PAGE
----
Save Lyndonville's downtown trees
To the Editor:
Recently I was browsing a downtown Lyndonville business and happened to overhear a conversation about the proposed removal of all of the Depot St. trees, including the one at the corner of Depot & Broad Streets in front of the Green Mountain Bookstore. You know the ones; put in a few years ago when the sidewalks were redone?
At that time, a local newspaper reported that the idea of sidewalk trees came about due to a suggestion from Ellen Doyle, past owner and wise sage of the Green Mtn. Bookstore. She not only knew the value of a community bookstore, but embraced a vision of Lyndonville's future -- one that would be visually appealing to natives and tourists alike. To look down Depot Street and see green, shady, and growing trees lining the business street would be an invitation to shoppers, especially on a hot summer day, or twinkling with cheerful, colored lights during the holiday season.
As I was drawn into the tree removal discussion, this is what I came to understand: some time ago a "prankster" apparently dumped a (liquid?) substance with the nefarious name of Murder in the soil around all (or most) of Lyndonville's sidewalk trees in an apparent effort to kill them off. Why? Who knows, except worse crimes are committed every day for lesser reasons.
The conversation further suggested that Lyndonville's "town fathers / selectmen" wanted to replace all the trees with cement buckets planted, I suppose, with annual flowers or shrubs and tended to by a beautification committee. I propose that these man-made, concrete planters are not only an eye-sore no matter how one pretties them up, but they are at a height to take out a toddler's eye , invite litter and cigarette butts to be tossed into the planters' soil, the soil must be renewed/replenished annually to raise attractive flowers and must be watered almost daily! To say nothing about careless folks sitting in/on them or being nudged by cars trying to park or downtown snow removal vehicles trying to remember their locations. Lyndonville would be retreating into the 1960s to revert back to these common, unimaginative and ugly containers!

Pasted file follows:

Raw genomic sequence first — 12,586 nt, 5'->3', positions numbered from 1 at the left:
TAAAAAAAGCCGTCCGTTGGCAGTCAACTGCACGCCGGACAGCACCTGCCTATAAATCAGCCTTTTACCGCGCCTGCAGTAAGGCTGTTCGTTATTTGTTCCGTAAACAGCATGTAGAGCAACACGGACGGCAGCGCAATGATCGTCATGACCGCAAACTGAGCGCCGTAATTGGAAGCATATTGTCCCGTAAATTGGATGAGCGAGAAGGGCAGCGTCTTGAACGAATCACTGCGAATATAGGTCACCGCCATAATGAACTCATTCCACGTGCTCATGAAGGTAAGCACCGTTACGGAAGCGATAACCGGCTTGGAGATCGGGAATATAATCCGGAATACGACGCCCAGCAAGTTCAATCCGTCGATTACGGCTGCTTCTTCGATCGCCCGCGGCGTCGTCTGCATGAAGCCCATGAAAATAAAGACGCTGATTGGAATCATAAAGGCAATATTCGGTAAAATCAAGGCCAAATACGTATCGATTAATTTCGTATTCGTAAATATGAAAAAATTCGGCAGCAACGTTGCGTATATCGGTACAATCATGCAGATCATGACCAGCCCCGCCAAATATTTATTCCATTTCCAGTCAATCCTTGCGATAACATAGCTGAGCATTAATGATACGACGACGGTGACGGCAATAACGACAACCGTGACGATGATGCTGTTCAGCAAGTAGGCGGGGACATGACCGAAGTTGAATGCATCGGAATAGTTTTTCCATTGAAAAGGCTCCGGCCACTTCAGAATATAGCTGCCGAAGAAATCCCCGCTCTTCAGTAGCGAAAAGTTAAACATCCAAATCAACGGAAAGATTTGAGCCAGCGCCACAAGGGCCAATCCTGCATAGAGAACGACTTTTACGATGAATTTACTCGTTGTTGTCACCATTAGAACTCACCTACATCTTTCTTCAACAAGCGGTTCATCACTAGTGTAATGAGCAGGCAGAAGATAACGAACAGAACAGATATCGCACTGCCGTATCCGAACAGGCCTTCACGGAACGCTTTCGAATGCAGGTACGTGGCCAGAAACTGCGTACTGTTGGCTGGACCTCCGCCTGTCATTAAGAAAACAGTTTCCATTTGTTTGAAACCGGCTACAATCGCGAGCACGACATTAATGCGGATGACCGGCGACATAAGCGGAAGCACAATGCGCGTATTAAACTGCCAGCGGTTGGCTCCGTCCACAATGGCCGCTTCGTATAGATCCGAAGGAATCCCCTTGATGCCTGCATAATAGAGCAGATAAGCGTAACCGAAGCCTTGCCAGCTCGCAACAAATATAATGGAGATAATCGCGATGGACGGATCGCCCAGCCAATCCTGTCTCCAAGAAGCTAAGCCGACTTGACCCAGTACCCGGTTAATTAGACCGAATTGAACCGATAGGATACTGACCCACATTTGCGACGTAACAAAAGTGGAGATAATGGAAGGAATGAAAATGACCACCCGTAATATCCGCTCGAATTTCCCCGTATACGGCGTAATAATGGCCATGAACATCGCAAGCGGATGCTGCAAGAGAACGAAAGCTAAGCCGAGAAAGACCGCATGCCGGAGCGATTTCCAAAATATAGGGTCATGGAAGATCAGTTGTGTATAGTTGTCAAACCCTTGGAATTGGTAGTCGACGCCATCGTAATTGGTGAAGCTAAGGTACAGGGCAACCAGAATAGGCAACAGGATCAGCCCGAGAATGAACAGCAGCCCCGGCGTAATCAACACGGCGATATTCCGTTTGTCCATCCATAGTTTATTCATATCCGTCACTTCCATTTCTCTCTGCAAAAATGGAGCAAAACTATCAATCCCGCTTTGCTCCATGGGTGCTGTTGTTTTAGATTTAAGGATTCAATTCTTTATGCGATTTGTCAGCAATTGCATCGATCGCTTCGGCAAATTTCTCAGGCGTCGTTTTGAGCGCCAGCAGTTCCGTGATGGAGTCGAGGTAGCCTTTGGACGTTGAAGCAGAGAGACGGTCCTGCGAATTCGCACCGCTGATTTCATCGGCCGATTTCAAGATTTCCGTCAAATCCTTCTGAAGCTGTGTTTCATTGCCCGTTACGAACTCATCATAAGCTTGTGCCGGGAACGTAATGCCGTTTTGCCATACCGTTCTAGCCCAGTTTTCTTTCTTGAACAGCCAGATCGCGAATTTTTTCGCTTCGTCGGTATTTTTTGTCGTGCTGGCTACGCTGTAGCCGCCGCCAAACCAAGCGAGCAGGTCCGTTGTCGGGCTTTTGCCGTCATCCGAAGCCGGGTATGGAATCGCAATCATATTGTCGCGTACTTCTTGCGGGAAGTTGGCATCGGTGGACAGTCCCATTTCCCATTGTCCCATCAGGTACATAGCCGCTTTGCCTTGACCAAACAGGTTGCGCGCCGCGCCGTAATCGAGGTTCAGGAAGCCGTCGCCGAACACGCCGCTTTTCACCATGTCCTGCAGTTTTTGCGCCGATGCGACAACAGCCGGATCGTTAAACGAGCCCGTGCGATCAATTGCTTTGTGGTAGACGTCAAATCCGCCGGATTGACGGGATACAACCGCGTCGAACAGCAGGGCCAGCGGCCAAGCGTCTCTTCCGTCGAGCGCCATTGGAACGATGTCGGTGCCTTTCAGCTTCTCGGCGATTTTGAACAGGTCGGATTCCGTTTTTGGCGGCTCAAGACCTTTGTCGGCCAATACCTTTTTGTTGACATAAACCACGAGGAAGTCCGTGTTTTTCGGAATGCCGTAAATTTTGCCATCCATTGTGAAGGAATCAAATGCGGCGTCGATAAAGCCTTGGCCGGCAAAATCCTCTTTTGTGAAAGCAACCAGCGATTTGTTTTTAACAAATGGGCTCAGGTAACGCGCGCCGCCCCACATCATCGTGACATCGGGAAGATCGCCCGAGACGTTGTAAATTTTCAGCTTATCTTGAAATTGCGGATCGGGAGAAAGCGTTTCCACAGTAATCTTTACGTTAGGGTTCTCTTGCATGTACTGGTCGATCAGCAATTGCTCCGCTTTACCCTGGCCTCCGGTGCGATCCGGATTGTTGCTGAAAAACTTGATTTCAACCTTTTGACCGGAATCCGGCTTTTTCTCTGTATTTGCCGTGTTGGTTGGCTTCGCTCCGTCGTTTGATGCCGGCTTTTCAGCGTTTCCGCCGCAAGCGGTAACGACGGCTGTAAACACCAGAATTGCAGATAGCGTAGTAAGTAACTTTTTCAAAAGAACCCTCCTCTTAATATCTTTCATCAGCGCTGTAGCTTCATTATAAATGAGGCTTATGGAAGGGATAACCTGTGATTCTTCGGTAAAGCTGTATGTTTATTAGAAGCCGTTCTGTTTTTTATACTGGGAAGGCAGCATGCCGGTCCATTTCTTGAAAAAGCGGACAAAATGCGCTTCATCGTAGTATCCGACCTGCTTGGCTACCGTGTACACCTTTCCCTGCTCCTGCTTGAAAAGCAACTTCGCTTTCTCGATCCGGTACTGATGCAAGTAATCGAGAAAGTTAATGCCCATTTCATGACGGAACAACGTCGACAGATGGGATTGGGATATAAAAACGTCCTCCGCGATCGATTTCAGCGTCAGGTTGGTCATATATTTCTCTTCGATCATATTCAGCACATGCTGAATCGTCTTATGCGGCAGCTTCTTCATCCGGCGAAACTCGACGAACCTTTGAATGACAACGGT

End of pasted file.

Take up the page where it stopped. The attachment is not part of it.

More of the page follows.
I realize that at least 2 faux wooden potting vessels have been installed in front of Shear Sensations, and while they are an added attraction and decorative, they do not produce the same feeling as being under a living, growing hardwood tree.
Now, I am aware that some of the wrought-iron "cages" (with the custom-made bandstand logo) that surround the remaining downtown trees are easily "nudged" by cars as they park diagonally on Lyndonville's Depot St., but I would also offer that these cages might be more easily straightened up than dealing with crumbling, high-maintenance, dangerous cement buckets.
The discussion went further to offer solutions to the tree problem: Why not dig up and/or replace the current soil, flush the hole thoroughly, have the remaining dirt scientifically tested, replant the tree if it is still growing, or purchase a few new ones, replace the old soil with high quality clean soil and try again? And leave the healthy or even semi-healthy trees alone to see if they can recover on their own.
Some would argue cost, but when Ellen Doyle suggested trees along our business thorough-fare, I think she was trying to politely steer our local decision-makers away from an artificial look to a more natural and healthy appearance. Growing, green (or fall foliage) colors suggest a deep-rooted, committed, and vibrant community rather than your strip mall with all its asphalt and concrete. Even Railroad St. in St Johnsbury has a few trees!
Lyndonville now needs a warm, welcoming appearance now more than ever. Have you seen what's now across from the Rt. # 5 Bag Balm building ? That's a very first impression of Lyndonville that folks see as they drive into town.
Besides, the harsh, bold sunlight fades the merchandise in storefront windows.
Restore, renew and please replenish Lyndonville's trees !
And maybe the "Murder" prankster(s) have matured a little by now.